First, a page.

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The toughest job on Wall Street right now is that of a trader. The last few days have included a number of instances where it looked like the market was off to the races and other times where it looked like the end was near. And that all comes in the first hour of trading! In my view, given the volatility of the news backdrop, it is practically impossible to gauge intra or inter-day how the market is going to move. Clearly, there is very little conviction in either direction. Snapback rallies like yesterday keeps the short side traders trigger-happy and the war rhetoric and a cocked US gun keeps the long side traders trigger-happy.

The market shifts direction so quickly, that it is nearly impossible to remain unemotional and consistent - two key facets of successful investing (or trading for that matter). Each morning when I walk into my office I go through my various indicators by hand. In other words, in order to get the percentage of overbought stocks in the S&P 100 (OEX) I view the chart of each stock in it. Many now use computer programs to monitor various indicators, but like anything else, there is normally more meaning in the exercise that just getting the percentage. One can only find the nuances of an indicator doing them by hand and personally.

What I found this morning going through the NASDAQ 100 (NDX) and OEX is that despite the perceived pain in the market, 54% of the NDX components are in overbought territory with only 10% oversold. It is more even in the OEX where 25% are overbought and 28% are oversold. NONE of these daily readings are extreme, but serve to highlight that now even the near-term technicals can be viewed as mixed at best.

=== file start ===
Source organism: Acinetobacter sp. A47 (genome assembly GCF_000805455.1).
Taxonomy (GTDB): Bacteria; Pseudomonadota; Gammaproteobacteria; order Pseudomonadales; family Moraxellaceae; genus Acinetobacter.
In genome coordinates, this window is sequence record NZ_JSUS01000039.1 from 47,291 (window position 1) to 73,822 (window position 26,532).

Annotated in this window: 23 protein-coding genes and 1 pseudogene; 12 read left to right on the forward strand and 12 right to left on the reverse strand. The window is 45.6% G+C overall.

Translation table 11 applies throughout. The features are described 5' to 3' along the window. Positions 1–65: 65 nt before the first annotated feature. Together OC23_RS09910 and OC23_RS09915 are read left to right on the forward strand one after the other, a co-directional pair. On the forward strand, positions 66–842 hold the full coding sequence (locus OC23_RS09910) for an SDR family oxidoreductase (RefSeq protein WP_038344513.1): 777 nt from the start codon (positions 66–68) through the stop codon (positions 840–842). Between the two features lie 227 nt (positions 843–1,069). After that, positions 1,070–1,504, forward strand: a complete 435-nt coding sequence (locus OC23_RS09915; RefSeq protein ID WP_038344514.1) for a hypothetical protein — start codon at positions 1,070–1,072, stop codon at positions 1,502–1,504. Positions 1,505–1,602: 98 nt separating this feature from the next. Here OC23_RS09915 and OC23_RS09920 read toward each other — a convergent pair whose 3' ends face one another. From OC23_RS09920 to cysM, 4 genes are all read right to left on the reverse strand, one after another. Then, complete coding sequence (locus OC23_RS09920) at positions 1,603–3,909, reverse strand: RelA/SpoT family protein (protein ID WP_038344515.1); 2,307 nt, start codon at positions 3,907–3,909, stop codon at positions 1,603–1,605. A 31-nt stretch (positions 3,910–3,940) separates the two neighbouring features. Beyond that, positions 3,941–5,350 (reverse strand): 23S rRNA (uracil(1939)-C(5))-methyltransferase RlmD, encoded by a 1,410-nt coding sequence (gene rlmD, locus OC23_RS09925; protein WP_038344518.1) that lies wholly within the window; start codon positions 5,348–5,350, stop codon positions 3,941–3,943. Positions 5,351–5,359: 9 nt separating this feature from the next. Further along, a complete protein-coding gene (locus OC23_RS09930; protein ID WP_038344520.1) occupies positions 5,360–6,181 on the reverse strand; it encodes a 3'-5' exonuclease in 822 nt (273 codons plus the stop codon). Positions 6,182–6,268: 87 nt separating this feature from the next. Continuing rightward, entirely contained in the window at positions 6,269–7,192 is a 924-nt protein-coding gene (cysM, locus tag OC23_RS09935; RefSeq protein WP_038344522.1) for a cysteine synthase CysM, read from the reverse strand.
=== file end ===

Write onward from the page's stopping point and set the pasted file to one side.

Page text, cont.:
So lets put this into perspective;

· Near and intermediate-term technical backdrop is mixed
· Fundamental backdrop is mixed at best
· Valuations are high, but interest rates are low - mixed
· Earnings outlook - HPQ certainly paints mixed picture
· Iraq - mixed to say the least
· Other geo-political fronts mixed as well - ie. North Korea
· Sentiment indicators mixed - still more bulls than bears in Investors Intelligence gauge of newsletter writers
· Most think a fourth down year in a row unlikely (myself included) but money keeps leaving equity funds
· Mixed message coming from Washington regarding economic stimulus

Basically, I am very mixed up. No matter what I look at, I get mixed readings from both a fundamental and technical perspective.

As you all know, I continue to believe that the fundamental backdrop is unlikely to change anytime soon. From a fundamental standpoint, in order to have a sustainable bull market, valuations need to become attractive (low) by either (a) a sharp price decline, and/or (b) explosive earnings growth. The positive valuation argument is that the low level of inflation and interest rates make equity valuations cheap (p/e's). While that may be true (I have used that view myself in the past), it hasn't worked for two years now. Over the past two years, anyone even remotely interested in the equity market has read or been told something about the "Fed Model."

As I indicated above, the charts, the indicators and the sentiment gauges "feel" like they should be incredibly oversold, but they simply aren't and could only be considered mixed at best as I have outlined here and over recent columns. Everything is mixed, which suggests that until a definable resolution can be within earshot, sitting out the current emotional news driven volatility might make the most sense.

There are basically three things that could change my intermediate-term view (remember that I DO NOT make trading calls) that the outlook for stocks is neutral at best near-term;

1. If a war related dislocation brought the market down enough to get the near and intermediate-term indicators near levels where prior lows have been established
2. If Blue Chip corporate America began saying how sharply demand was picking up and began guiding estimates higher.
3. If neither of the above happened and the major market indices moved above their late November and early January highs on convincing volume.

While there is always potential for sharp bounces, they should remain fleeting until some or even one of the fundamental, technical or geo-political issues are resolved.
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